By Marc S. Sanders
It’s kind of neat to see the evolution of a classic film character when you are a fully aware adult. In 1995, I had no idea what the term Pixar meant, or knew the impact it would have with the Disney brand as a whole or on the cinematic landscape. Pixar is now as pioneering as Skywalker Sound or Industrial Light and Magic. There’s Pixar, and then there’s everything else. Back in ’95, I was age 23, and my intuition never perked up that I was watching a touchstone character like Buzz Lightyear who would become as grand today as Batman and Elvis turned out to be in an ever-changing pop culture lexicon. Buzz Lightyear is by far one of the company’s most inventive creations.
Jump to nearly thirty years later, with four Toy Story adventures, and endless amounts of merchandising the Space Ranger has been primed for a more personal adventure beyond the imagination of a young child possessing an action figure in his playroom. Lightyear tells of the adventure that leant to merchandising of the toy depicted in the Toy Story fictional world. (Try not to think too hardly on that description.)
Buzz Lightyear (Chris Evans) is the eminent Space Ranger of Star Command, out to explore strange new worlds and seek out new life and– STOP! That’s another franchise. When Captain Lightyear comes upon an unchartered planet, complications in unexpected science fiction adventure ensue. Buzz and the small colony living on his global spaceship are marooned on this planet with no immediate solution for getting off and returning to Earth, 4.2 billion light years away. Buzz makes it his mission to uncover a new kind of resource fuel that will eventually help the colony make its eventual return home. Yet, with each experimental try, the minutes he spends in his super speed orbits around the planet equate to years for the colony who have set up habitation below. His comrades on the ground below continue to age while Buzz does not.
I needed help with this picture. My wife had to explain the staple lesson that usually comes with each Pixar film that I just didn’t catch while watching Lightyear. I don’t think I’m spoiling anything, but the film reminds us to accept the hand dealt to us and appreciate what has come even if we never expected or planned on the circumstances in the first place. It’s a good lesson. I guess I just wish Lightyear made it a little clearer. There’s a lot of mud on the windshield that I needed to wipe away before I realized what the message was about.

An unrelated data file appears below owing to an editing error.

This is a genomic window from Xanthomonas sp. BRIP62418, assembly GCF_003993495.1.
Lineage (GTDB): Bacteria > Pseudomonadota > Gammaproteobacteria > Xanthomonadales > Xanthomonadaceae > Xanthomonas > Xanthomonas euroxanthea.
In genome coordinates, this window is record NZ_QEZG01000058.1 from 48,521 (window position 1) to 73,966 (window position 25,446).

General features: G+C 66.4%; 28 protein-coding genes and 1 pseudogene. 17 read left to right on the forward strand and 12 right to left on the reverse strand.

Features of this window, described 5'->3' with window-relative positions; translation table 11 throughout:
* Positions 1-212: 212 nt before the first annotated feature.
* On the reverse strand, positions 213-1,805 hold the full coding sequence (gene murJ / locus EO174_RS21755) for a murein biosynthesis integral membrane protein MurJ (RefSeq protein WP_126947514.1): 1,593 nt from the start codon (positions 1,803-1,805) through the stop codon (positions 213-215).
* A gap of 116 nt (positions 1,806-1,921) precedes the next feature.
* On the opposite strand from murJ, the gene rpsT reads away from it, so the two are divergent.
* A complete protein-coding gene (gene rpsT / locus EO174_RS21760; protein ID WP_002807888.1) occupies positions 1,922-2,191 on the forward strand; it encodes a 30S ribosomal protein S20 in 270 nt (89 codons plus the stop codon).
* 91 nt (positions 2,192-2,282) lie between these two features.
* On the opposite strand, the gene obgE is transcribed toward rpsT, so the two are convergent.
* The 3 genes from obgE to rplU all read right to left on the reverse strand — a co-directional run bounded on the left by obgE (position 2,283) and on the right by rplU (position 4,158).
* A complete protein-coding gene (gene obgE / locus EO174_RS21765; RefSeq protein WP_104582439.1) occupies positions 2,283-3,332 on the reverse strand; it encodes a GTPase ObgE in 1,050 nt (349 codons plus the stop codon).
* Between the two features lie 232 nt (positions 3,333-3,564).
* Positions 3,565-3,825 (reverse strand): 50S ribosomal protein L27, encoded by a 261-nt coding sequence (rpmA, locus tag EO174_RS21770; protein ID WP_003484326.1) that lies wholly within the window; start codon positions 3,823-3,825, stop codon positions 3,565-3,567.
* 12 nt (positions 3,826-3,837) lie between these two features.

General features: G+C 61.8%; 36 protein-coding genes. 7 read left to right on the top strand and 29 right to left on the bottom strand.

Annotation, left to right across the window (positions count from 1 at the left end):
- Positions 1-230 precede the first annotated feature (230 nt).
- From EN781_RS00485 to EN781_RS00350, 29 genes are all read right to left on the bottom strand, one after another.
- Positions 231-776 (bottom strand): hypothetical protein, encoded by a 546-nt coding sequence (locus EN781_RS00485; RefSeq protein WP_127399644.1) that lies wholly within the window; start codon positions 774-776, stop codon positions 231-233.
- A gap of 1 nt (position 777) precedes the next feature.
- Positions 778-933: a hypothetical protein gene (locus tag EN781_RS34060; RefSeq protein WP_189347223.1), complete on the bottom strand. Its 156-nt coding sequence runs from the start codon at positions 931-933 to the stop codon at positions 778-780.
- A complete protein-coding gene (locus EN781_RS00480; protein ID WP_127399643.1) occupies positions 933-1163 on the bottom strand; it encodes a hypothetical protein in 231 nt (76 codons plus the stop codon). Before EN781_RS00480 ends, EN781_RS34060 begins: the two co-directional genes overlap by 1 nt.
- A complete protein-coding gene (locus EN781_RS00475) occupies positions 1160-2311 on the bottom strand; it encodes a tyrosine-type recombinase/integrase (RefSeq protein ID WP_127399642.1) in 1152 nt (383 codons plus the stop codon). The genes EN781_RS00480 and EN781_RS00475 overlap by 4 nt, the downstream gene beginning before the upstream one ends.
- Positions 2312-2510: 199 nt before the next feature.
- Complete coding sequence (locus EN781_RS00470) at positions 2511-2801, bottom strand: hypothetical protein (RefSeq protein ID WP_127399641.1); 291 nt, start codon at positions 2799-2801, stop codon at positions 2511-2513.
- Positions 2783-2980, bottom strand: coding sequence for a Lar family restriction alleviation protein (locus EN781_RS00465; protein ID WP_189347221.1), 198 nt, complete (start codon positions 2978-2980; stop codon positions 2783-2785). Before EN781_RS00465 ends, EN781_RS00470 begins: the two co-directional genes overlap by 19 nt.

Maybe I was not fair with this film. Tim Allen was not invited back to lend his recognizable voiceover to the character. I guess Pixar is insistent that he’s reserved only for the toy version of the character. Chris Evans is fine, mind you, and he doesn’t overdo it. Yet, I could not help but think Tim Allen would have been just as capable and even more entitled to voice the role yet again.
Perhaps I was thinking that if Pixar wanted to go in another animated direction with the character, it just seemed completely fruitless. How different could Lightyear be from the Toy Story films if the animated design is pretty similar in every frame? Honestly, it doesn’t look like a new kind of device. So that was a problem for me, as well. It wasn’t inventive enough. Maybe it’s time for a live action version of the space traveler. Imagine Chris Evans wearing a live action and tactile version of the famous astronaut costume with the colorful buttons. I still say that could work, and it’s what Disney/Pixar should have considered.
Maybe I’m getting bored with the time travel motif. Isn’t everyone doing that these days? Doesn’t it also seem like all our heroes are meeting their future selves and struggling to understand their current predicament? Lightyear hinges on these story developments, and when the moments arrive my eyes rolled in the back of my head. Time travel stories are very tricky for me to appreciate. Often, the narrative paints itself into a corner, unable to explain itself back correctly. Only two films that come to mind have worked their way out of it almost seamlessly – Back To The Future and 12 Monkeys.
So, while I love the lesson that Lightyear offers, the standard carbon copy plot outline left me unfocused at times.
The voiceover cast is well done with Keke Palmer, Taika Waititi and James Brolin. The animation is gorgeous, most especially when Buzz is piloting his super jet around the planet’s sun. The atmosphere of the planet is fun when it becomes a nuisance with giant flying insects and vines that come alive to entangle the characters at any given moment.
Science Fiction can go to infinity and beyond with the directions it can take. There is absolutely no limit. With today’s technology in filmmaking and the endless resources that Disney provides, why didn’t the filmmakers try a little harder with Lightyear? Again, a live action interpretation would have allowed it to stand apart from the character’s prior Toy adventures, and some different avenues in space exploration would have opened a leaner and more entertaining story. If Star Trek can do it, Lightyear can do it too.
I think Pixar tried to go the route of Christopher Nolan, by way of Interstellar. However, Lightyear is designed for people of all ages where the brain of the show is in reminding us how to carry ourselves through life, and not to uncover the twists that a brilliant filmmaker like Nolan has become recognized for. I didn’t want to resolve a puzzle in fictional science. Lightyear is trying too hard to be to be brainy and thus we get distracted from its “The More You Know” lesson in self-effacement.